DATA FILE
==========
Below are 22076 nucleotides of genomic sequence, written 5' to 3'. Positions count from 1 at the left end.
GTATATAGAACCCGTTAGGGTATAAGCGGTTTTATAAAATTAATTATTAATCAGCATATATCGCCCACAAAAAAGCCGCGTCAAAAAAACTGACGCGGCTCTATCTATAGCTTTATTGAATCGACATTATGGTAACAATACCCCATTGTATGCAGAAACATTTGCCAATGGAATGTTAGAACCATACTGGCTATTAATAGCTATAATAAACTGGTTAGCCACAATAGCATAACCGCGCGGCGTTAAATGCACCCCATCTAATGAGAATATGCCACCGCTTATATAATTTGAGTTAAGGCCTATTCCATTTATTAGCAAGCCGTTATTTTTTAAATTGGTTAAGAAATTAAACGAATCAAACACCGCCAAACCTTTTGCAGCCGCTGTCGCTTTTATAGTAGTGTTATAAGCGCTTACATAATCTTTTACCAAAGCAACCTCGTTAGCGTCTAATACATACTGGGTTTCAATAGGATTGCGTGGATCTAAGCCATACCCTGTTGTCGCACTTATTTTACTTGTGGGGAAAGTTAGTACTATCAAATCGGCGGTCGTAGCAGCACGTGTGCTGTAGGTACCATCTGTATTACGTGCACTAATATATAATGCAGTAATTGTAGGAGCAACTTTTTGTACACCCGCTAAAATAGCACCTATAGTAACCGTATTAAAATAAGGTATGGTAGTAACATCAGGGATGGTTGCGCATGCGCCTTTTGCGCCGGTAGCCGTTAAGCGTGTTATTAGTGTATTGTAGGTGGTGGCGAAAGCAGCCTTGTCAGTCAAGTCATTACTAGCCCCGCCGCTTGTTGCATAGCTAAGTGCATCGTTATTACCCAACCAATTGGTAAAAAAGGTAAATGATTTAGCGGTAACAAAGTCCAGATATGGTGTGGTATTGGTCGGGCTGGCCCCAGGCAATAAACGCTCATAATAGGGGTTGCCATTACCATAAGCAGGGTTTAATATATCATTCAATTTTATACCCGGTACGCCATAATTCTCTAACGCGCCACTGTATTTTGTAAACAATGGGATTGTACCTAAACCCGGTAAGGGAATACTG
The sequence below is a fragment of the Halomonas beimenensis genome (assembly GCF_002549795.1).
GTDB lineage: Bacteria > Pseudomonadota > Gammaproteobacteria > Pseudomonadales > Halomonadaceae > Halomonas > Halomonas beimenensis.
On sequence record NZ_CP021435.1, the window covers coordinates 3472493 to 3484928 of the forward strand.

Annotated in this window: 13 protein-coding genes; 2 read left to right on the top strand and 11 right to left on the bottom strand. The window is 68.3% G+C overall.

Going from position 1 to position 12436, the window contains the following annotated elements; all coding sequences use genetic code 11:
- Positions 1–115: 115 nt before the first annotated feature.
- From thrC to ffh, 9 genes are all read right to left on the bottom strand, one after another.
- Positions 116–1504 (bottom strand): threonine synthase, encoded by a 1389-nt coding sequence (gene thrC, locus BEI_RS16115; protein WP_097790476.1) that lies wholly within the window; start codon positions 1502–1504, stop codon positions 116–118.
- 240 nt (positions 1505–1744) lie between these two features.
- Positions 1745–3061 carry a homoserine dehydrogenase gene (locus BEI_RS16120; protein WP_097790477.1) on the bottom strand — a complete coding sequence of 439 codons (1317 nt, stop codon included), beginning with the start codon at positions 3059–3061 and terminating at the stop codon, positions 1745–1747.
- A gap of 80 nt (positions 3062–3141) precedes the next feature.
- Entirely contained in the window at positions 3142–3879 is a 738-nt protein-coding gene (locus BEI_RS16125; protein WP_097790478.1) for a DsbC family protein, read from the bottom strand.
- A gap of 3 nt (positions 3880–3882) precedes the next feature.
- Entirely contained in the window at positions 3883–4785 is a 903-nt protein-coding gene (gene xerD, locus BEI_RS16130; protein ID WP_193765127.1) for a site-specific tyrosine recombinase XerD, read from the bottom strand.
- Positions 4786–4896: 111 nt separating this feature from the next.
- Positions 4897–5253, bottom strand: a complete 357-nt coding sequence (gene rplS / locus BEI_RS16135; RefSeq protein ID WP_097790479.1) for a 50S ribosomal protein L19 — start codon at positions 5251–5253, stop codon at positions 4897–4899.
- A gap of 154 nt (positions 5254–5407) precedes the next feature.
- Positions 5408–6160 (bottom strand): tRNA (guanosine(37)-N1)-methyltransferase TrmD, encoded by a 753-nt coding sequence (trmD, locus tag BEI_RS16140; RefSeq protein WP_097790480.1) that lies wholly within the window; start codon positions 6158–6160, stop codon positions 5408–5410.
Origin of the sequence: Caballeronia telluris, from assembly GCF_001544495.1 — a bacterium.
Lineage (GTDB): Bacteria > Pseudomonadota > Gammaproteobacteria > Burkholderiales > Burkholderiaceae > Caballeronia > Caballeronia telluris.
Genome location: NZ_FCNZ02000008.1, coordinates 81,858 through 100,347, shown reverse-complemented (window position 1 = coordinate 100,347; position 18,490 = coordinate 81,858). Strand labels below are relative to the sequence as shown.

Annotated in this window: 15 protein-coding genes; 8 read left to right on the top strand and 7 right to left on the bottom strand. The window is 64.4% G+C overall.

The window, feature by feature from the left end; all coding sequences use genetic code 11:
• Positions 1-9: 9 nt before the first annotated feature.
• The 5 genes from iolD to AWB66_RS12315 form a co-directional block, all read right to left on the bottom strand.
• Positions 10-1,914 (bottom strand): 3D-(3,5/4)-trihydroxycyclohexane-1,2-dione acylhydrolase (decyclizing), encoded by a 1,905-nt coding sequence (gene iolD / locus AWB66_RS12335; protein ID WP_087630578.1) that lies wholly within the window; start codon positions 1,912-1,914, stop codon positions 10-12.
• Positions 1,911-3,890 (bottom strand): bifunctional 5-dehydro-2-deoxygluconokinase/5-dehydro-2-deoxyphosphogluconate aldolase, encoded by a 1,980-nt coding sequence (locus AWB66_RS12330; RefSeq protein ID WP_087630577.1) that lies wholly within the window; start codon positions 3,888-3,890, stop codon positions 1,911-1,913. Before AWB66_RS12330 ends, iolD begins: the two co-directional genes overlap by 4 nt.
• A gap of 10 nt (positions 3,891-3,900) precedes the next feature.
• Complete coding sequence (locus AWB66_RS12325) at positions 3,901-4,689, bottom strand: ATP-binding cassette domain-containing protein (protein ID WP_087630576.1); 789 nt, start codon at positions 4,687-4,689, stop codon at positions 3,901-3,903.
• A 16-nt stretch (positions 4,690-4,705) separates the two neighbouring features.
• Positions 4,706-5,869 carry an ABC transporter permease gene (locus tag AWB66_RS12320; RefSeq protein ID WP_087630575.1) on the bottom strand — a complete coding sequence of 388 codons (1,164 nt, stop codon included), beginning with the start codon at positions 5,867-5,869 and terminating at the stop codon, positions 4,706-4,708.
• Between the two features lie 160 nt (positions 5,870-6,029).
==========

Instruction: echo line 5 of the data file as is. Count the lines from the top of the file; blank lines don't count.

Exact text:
On sequence record NZ_CP021435.1, the window covers coordinates 3472493 to 3484928 of the forward strand.